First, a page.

China death toll continues

The toll of deaths in mudslides in Northwest China has reached 337 and keeps rising, as rescuers and diggers use their bare hands in a desperate search for more than 1,100 others that are still missing.

Three villages were overwhelmed by an avalanche of mud and rocks caused by heavy rain in different several of China. The latest deadly disaster has ocurred as China battles its worst flooding in a decade.

Rescuers noticed a sign of sign of life and pulled 52-year-old Liu Ma Shendeng from the rubble. He had been stuck for 60 hours. His nephew said Liu was disabled and bedridden, but somehow survived. Medics examined him briefly then took him away for immediate treatment. Elsewhere there were still families in despair.

The landslide tore through Zhouqu County in the middle of the night, leaving behind mud and rock several stories high. Some buildings, including the police department and part of a primary school, were crumbled to bits

 The rescue operation has been very slow. Most of the town is covered in sludge. Heavy machinery sinks into the sludge as if it were quicksand, forcing rescuers to dig manually with picks, shovels and their bare hands. When rescue workers finally find a body, it takes hours to pull it out.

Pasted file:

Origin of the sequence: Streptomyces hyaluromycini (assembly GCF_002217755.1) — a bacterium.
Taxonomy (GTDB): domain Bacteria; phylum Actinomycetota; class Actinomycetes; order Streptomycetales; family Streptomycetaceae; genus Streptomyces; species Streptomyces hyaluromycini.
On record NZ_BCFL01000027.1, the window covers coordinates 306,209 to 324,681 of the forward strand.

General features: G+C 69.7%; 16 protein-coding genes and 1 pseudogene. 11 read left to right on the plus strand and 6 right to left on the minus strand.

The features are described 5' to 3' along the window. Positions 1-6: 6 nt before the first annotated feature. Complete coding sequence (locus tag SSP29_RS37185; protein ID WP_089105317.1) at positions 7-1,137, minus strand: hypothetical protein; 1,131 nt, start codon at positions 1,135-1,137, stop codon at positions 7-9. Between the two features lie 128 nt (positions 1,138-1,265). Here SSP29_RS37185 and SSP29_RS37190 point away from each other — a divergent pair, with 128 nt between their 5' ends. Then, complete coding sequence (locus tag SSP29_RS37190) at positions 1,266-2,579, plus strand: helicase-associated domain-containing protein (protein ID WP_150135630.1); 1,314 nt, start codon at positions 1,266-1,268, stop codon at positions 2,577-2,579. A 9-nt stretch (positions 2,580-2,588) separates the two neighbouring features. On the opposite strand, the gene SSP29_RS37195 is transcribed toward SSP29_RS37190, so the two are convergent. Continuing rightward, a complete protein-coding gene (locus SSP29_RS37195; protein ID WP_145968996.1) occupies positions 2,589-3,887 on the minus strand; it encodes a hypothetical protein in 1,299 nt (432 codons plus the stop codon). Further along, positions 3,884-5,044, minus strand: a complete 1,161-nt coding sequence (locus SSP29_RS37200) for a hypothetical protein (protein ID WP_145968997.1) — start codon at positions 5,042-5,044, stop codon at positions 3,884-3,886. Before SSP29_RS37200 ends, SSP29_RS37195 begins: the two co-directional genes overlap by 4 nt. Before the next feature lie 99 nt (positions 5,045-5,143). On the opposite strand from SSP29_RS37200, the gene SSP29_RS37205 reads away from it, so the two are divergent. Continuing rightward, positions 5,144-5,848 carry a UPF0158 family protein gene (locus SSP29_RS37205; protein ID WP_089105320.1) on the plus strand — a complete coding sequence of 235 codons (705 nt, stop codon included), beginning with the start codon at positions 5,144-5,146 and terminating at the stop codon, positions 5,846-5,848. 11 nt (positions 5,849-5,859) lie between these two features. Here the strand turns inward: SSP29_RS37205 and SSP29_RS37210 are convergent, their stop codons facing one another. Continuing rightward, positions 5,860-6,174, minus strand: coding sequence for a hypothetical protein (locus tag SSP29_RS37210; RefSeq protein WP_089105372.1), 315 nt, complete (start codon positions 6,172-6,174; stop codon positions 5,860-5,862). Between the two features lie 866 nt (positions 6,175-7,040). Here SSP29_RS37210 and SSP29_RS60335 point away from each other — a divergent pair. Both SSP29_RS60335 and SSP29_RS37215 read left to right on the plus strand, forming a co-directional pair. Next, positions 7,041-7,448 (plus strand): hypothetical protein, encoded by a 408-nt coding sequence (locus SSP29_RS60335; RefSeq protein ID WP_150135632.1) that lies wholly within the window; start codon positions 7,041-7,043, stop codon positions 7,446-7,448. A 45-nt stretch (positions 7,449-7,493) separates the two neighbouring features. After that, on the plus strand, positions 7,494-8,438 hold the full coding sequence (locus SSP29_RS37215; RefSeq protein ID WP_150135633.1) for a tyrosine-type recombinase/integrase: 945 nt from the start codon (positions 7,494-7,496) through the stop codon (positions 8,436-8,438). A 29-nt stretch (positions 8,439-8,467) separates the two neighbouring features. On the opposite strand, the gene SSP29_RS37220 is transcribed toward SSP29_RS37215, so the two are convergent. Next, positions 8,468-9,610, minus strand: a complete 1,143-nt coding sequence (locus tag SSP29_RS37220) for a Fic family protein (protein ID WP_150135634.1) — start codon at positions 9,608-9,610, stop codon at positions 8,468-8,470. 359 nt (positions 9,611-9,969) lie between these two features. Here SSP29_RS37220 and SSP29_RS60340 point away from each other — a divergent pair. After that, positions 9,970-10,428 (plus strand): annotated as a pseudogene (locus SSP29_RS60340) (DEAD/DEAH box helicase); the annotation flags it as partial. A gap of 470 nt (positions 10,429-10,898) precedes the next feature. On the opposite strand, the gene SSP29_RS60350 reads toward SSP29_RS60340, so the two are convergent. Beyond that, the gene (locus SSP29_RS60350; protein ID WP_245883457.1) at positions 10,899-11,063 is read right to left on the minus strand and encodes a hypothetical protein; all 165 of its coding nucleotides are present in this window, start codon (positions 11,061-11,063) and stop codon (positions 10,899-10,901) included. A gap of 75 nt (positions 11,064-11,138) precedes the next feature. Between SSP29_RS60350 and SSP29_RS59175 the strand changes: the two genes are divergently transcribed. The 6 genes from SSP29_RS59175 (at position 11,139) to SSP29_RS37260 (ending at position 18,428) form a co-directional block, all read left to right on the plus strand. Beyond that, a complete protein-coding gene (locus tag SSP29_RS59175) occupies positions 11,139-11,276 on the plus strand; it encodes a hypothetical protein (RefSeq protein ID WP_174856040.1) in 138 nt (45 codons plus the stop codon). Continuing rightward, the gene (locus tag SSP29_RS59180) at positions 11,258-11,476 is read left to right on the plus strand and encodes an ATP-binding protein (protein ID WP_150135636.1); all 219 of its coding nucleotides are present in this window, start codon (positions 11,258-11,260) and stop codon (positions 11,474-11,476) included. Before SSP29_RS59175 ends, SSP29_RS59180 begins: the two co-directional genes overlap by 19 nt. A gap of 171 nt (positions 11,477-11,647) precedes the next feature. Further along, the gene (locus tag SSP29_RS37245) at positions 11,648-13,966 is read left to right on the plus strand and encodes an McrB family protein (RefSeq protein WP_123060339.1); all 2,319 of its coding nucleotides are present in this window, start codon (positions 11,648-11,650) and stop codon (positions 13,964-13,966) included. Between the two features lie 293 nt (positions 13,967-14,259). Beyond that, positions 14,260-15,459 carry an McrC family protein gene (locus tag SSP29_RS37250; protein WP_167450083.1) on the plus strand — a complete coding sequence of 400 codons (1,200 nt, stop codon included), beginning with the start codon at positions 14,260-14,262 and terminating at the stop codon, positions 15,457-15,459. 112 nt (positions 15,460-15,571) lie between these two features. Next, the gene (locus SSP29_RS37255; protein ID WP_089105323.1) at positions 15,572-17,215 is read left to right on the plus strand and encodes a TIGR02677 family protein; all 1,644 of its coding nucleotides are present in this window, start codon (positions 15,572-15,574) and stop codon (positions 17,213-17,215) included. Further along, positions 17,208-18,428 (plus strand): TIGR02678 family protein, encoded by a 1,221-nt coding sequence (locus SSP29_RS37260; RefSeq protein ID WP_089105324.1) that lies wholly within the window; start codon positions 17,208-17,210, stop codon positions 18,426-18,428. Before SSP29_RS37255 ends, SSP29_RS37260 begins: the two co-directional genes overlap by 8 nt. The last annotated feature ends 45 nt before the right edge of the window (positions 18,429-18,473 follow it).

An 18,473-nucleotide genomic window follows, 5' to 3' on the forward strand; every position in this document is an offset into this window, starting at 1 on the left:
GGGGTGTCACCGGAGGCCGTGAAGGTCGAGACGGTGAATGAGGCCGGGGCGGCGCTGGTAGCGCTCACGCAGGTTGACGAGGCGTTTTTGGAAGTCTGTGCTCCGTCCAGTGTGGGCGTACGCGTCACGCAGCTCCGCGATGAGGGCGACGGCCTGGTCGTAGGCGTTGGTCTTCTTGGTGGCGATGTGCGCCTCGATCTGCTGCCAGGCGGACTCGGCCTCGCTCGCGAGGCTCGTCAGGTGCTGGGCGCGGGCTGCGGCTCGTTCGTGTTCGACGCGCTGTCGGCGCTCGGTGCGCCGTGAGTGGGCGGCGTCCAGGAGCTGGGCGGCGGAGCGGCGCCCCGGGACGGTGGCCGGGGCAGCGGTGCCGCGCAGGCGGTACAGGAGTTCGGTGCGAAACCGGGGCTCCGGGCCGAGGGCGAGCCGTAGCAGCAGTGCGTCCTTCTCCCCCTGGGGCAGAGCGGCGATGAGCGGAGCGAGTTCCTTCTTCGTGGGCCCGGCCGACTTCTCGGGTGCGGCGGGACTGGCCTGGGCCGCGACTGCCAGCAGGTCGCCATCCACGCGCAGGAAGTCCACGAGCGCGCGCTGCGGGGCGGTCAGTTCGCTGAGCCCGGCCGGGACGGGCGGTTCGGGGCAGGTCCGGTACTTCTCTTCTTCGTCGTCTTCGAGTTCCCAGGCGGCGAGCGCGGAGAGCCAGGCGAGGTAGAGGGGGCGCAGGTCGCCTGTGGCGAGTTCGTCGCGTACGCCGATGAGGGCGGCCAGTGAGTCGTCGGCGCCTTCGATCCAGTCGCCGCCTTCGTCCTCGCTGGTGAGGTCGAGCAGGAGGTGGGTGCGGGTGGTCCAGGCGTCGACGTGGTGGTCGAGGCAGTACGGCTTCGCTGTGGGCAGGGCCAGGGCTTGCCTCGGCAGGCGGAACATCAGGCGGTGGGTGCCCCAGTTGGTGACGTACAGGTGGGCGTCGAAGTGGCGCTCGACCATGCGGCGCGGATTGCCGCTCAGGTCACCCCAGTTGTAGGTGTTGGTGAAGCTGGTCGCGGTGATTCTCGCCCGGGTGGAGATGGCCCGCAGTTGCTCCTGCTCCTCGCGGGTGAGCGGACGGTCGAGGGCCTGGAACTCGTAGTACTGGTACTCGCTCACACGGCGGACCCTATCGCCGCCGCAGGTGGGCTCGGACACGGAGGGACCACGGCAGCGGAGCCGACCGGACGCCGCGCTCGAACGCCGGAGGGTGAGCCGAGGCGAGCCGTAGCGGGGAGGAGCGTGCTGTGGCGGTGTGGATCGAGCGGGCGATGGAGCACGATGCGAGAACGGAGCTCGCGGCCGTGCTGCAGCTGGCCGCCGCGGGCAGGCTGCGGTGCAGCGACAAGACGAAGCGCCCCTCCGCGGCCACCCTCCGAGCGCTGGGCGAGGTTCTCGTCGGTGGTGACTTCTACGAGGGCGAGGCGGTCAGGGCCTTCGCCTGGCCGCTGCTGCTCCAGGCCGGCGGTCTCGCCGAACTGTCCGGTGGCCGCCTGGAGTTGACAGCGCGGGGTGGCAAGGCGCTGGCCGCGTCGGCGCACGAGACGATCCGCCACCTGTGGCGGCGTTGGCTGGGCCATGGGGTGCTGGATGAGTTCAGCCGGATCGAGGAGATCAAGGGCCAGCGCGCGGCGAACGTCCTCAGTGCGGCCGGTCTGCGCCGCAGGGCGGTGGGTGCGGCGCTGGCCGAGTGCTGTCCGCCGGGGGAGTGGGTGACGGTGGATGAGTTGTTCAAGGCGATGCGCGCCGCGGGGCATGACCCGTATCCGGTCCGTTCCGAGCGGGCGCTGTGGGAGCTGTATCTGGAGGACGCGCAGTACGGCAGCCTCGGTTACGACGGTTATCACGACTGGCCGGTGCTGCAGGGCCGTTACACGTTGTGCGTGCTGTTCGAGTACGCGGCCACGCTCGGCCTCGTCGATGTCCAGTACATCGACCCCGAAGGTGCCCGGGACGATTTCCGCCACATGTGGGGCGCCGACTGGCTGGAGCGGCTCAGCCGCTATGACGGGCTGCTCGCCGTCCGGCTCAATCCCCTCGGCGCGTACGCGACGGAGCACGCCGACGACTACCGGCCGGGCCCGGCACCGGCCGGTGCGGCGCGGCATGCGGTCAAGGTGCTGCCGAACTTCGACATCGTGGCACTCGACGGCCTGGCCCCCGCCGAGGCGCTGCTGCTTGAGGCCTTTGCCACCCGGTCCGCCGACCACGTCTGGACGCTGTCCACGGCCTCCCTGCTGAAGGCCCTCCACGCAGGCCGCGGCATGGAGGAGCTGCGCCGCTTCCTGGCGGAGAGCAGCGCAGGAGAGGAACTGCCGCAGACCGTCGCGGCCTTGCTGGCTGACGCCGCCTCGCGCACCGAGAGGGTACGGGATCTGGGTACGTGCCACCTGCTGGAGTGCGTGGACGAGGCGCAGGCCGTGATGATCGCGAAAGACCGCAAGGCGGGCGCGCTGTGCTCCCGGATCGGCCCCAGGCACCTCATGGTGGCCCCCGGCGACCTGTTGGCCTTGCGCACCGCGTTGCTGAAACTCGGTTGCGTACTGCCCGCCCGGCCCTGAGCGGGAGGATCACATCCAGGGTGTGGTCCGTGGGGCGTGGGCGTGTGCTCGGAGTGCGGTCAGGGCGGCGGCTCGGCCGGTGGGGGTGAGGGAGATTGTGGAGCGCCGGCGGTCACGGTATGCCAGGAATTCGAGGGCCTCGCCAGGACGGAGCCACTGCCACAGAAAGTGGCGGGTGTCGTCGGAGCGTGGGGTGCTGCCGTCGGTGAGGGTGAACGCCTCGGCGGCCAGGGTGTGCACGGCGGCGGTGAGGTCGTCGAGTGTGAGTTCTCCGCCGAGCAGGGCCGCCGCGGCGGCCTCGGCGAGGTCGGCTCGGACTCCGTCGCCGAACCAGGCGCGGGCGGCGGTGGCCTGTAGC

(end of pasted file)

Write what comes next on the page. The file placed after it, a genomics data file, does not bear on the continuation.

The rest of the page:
“It’s very hard to locate the people washed away by floods. It’s hard to say what their chances of survival are,” He Youxin, an officer organizing rescue efforts in Zhouqu, told Xinhua news agency.

The situation became even worse by the blockage of the river upstream, which created a long lake that overflowed and sent massive waves of mud, rocks and water crashing down into Zhouqu. The government has been using explosives to break up the river debris, in an effort to release the water steadily and safely.

“A preliminary estimate is that 50,000 people have been affected by the disaster,” State broadcaster CCTVsaid. “About half of the county seat was covered. 45 thousand people have been evacuated from the area.”

Back on land, people who passed away are wrapped in blankets and carried out on stretchers or planks of wood. Bodies cover the streets which serve as a morgue where family members come to identify the dead.

For the survivors, the future is uncertain. “Now I have to rely on the government,” says a man who lost his home and several family members. “I don’t even have a pair of chopsticks to eat with.”

Chinese rescue workers and residents dig in the mud for victims of mud slide that swept into the town of Zhouqu in Gannan prefecture of northwestern China’s Gansu province, Aug. 10. (AP Photo/Ng Han Guan)